Wasp nest removal calls treble, say pest controllers

Image caption,
Experts have warned to expect a further rise in wasp numbers in the autumn

The number of calls to remove wasp nests more than trebled last month, pest control experts have said.

The increase has been blamed on the warm weather and household nests going untreated last year as people cut back their spending during the recession.

Pest control firm Rentokil said it saw a 231% rise in residential wasp calls in five weeks to the middle of July.

People should not try to remove wasp nests themselves, the National Pest Technicians Association warned.

Wasp 'hotspots'

Rentokil also said it received 11% more phone calls about wasps in the home during one week in the middle of July than at the same time last year.

The company's technical director Savvas Othon said: "Last year was a bumper year for wasps, and we saw a 47% increase in wasp enquiries.

"With many wasps' nests being left untreated last year due to the recession, there could be even more wasps around this year.

"And with more warm weather expected in August, and wasp nests growing in size as the season progresses, we expect the number of wasp-related inquiries to rise substantially."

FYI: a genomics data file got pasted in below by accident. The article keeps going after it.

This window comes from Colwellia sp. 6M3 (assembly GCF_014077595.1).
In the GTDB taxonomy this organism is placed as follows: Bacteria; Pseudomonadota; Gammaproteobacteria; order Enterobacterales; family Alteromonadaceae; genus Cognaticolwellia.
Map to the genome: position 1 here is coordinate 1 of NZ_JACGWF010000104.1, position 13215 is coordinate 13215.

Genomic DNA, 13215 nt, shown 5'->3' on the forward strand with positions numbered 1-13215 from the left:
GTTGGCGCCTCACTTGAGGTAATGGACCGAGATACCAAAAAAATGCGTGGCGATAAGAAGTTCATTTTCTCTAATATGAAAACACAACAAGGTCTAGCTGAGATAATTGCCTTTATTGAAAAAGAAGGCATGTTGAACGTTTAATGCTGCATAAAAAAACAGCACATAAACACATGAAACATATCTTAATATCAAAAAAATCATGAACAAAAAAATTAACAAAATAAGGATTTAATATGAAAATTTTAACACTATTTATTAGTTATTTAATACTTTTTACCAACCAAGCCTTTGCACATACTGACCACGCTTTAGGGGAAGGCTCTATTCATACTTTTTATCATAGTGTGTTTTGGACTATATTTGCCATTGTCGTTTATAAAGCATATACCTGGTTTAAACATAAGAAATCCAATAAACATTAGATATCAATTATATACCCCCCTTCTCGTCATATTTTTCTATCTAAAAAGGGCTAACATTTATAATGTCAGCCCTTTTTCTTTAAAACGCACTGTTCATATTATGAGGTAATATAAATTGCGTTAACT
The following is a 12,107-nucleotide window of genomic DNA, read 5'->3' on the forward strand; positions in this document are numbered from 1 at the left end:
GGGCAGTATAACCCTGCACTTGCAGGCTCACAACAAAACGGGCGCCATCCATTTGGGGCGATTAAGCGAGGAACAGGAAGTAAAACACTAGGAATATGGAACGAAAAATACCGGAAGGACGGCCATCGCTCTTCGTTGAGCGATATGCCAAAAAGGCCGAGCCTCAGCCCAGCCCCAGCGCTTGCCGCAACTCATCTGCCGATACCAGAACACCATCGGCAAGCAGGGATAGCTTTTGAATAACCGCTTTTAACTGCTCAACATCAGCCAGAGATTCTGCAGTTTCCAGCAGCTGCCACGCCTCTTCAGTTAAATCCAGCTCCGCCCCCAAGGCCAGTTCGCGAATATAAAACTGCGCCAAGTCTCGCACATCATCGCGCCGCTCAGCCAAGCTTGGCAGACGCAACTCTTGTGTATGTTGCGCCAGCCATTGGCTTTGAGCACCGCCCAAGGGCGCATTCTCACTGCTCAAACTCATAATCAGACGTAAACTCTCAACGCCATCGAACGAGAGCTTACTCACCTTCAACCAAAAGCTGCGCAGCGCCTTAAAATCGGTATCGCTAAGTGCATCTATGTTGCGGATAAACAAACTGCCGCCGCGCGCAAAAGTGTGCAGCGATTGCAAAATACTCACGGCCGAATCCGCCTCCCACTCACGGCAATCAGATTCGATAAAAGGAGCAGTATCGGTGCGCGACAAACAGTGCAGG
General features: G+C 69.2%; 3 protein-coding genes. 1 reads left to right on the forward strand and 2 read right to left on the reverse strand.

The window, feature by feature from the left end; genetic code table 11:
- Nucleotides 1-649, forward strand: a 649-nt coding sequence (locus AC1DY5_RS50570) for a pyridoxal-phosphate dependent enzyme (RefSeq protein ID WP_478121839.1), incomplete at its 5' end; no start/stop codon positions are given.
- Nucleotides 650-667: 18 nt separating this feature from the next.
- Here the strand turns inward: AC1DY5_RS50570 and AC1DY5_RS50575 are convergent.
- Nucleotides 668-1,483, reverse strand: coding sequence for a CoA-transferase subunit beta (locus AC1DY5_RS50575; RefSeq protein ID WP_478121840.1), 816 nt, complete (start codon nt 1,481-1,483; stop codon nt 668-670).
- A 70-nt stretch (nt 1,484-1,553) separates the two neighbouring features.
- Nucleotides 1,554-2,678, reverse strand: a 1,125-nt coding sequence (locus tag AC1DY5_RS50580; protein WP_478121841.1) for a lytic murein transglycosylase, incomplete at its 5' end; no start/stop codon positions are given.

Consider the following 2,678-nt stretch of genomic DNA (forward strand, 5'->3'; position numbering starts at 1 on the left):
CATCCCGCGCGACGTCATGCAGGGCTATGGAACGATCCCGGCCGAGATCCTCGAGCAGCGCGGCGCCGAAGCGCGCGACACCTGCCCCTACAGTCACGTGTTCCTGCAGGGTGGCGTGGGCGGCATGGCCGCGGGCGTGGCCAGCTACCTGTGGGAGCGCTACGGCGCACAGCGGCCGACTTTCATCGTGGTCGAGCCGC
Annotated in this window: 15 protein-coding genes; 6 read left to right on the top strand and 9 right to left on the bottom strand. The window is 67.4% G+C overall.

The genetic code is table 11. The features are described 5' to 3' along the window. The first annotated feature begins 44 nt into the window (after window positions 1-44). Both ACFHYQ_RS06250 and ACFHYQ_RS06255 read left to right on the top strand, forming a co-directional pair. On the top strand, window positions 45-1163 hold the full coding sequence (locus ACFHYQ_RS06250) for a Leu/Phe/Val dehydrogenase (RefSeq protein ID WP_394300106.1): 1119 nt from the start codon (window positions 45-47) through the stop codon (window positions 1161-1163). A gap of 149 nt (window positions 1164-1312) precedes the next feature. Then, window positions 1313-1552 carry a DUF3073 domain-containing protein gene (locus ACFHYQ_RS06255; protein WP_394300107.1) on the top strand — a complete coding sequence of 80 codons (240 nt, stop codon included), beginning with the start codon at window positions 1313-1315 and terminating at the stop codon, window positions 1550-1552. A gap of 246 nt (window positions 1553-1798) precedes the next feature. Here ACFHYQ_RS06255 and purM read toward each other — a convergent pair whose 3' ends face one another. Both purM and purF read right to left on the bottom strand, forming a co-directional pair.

Last month the firm launched UKWaspWatch, where people can log nest locations via Twitter to produce a map of Britain's wasp "hotspots".

National Pest Technicians Association chairman Peter Crowden told the BBC that dealing with wasp nests should be left to the experts.

"A lot of people are getting stung very, very badly," he said.

"We know what we're doing and we're professional people. People shouldn't get ripped off. They shouldn't pay more than between £40 and £80 to have a wasp nest done."

'Nuisance to people'

Earlier this week a nest reported to measure 6ft by 5ft (1.8m by 1.5m) and contain half-a-million wasps was found in the attic of a pub in Southampton.

Dr Stephen Martin, of Sheffield University's department of animal and plant sciences, said "A hot August will mean there will be more insects around, and this will allow the wasps' nests to get bigger.

"This means we can expect more wasps around in the autumn when the nests start to break down.

"Wasp numbers will rise again towards the end of August and this is when they will start to be a nuisance to people eating outside for example.

"This is because the larvae will have gone by August, and wasps need to find alternative sources of energy, like a fizzy drink or jam butty."

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